This is a difficult time for many as we self isolate through the COVID19 pandemic. I am using this time at home to write my second book. My son has graciously agreed to participate in recorded interviews with me, answering many questions. The first half of my book, I have weaved in and out of his addiction journey through the telling of the nine signs of addiction. The second half, I will be sharing his recovery process and how that has changed his life, as well as mine. I am grateful to have this opportunity to get inside the brain of a recovering video gaming addict and share with my readers how his mind works. My hope is that this will help parents understand the struggle and be able to support and guide their own child, with compassion and understanding, and perhaps some will be able to prevent this destructive compulsion from occurring.

Here’s a small excerpt from my first draft, outlining the nine signs of addiction to look for.

 There are presently 2.5 billion gamers in the world. That constitutes one third of our world population. That’s an astounding number! Video games have clearly become a part of many people’s lives. They are an extremely popular recreational outlet and, with online multi-player  games, they are an attractive source for socializing and making friends.    

For many, the most common misconception about how video gaming becomes an addiction is the fact that no stimulant such as drugs or alcohol are consumed. How then can it change brain chemistry and alter a person’s behavior? Like sex, food, or gambling addiction, the act is the stimulant. 

Excessive electronic screen time can put the body into a state of high arousal and hyperfocus which then over stimulates the nervous system, and then causes a variety of chemical, hormonal, and sleep disturbances in the same way that drugs and/or alcohol do.

The feel-good brain chemical, dopamine is released during this state of high arousal. This heightened state has one then craving even more stimulus. The more one games, the more chemical is released. The more time a gamer spends engaging in this stimulating virtual arena, the stronger the brain’s impulse to continue playing, and the harder the habit is to break. Over unregulated, habitual time, addiction is the highly probable outcome.

On June 18, 2020 the World Health Organization established Video Gaming Addiction as an official disorder.

This “Gaming disorder is defined in the 11th Revision of the International Classification of Diseases (ICD-11) as a pattern of gaming behavior (“digital-gaming” or “video-gaming”) characterized by impaired control over gaming, increasing priority given to gaming over other activities to the extent that gaming takes precedence over other interests and daily activities, and continuation or escalation of gaming despite the occurrence of negative consequences. Video gaming from CAMH

For gaming disorder to be diagnosed, the behaviour pattern must be of sufficient severity to result in significant impairment in personal, family, social, educational, occupational or other important areas of functioning and would normally have been evident for at least 12 months”.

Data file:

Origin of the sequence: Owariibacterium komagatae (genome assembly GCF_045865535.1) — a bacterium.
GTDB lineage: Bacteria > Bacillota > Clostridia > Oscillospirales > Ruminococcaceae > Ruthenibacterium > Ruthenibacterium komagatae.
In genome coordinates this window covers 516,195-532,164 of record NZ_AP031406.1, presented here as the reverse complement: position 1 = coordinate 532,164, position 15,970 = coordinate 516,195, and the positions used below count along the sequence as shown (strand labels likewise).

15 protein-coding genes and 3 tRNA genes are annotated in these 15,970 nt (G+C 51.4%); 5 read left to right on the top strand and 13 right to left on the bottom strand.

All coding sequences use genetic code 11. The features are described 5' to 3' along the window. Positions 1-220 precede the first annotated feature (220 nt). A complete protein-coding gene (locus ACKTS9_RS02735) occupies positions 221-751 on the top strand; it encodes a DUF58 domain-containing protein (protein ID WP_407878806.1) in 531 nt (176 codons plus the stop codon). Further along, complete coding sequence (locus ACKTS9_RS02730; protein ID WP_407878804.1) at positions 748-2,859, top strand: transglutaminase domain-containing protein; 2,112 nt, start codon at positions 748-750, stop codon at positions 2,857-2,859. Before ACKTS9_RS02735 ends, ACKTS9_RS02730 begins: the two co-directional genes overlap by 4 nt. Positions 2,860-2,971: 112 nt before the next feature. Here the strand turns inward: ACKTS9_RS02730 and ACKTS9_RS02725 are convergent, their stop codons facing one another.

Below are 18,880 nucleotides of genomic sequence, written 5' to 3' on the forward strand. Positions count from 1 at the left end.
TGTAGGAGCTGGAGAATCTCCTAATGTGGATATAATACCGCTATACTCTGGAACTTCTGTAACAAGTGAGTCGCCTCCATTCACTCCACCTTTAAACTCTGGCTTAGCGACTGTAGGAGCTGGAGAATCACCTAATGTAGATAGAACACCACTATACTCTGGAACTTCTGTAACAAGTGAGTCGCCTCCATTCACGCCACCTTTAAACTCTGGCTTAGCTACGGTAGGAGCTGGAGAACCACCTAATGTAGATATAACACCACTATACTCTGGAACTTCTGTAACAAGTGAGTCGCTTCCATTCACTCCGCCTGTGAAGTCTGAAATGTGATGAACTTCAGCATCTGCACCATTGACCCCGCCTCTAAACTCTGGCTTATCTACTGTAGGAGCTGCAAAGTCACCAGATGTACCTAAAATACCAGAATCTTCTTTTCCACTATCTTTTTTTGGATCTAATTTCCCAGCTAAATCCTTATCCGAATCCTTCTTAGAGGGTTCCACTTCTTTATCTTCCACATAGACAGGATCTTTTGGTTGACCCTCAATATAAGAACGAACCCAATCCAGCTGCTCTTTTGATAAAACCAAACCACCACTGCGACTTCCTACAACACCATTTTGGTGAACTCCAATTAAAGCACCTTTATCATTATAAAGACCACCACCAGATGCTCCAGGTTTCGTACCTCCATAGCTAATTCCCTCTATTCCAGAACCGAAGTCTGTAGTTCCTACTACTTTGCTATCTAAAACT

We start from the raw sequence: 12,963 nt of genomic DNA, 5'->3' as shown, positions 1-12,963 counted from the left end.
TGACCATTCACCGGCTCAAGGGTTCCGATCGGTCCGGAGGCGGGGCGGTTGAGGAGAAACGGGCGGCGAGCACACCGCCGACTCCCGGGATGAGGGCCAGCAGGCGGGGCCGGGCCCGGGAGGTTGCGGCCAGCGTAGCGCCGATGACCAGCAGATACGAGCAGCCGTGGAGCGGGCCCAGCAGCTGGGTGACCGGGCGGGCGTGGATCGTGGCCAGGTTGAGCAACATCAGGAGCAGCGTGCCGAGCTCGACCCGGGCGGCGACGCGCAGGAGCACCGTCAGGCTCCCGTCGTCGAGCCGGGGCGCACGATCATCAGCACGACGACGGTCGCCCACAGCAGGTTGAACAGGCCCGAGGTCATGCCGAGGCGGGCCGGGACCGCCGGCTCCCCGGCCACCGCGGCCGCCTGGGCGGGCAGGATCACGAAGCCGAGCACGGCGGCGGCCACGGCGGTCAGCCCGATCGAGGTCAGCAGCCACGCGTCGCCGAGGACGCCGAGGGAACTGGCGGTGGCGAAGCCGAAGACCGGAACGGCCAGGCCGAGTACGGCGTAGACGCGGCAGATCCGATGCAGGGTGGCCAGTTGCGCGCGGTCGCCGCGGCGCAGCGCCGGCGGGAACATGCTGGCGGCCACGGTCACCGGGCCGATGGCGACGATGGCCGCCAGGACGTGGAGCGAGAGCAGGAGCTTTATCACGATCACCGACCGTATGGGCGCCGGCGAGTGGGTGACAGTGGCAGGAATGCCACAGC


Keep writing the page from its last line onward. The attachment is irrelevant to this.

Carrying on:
The American Psychiatric Association has identified nine warning signs to watch for when it comes to video game addiction. 

  1. Preoccupation with video games. The individual thinks about previous gaming activity or anticipates playing the next game; Gaming becomes the dominant activity in daily life. 
  2. Withdrawal symptoms when gaming is taken away. These symptoms are typically described as irritability, anxiety, boredom, cravings, or sadness. 
  3. Tolerance – the need to spend increasing amounts of time engaged in video games. This may be motivated by a need for completion of increasingly intricate, time-consuming, or difficult goals to achieve satisfaction and/or reduce fears of missing out. 
  4. Unsuccessful attempts to control the participation in video games. The player is unable to regulate and stop themselves
  5. Loss of interests in previous hobbies and entertainment as a result of, and with the exception of, video games. 
  6. Continued excessive use of games despite knowledge of psychosocial problems. The individual continues to play despite the negative impact. 
  7. Has deceived family members, therapists, or others regarding their gaming. 
  8. Use of video games to escape or relieve a negative mood (e.g., feelings of helplessness, guilt, anxiety). 
  9. Has jeopardized or lost a significant relationship, job, educational, or career opportunity because of participation in video games.

Under the proposed criteria, a diagnosis of internet gaming disorder would require experiencing five or more of these symptoms within a year. The condition can include gaming on the internet, or on any electronic device, although most people who develop clinically significant gaming problems play primarily on the internet”.

My son, Jake possessed every one of these symptoms. It was heartbreaking, as a mother, to no longer recognize the son I knew, once he was in full blown addiction.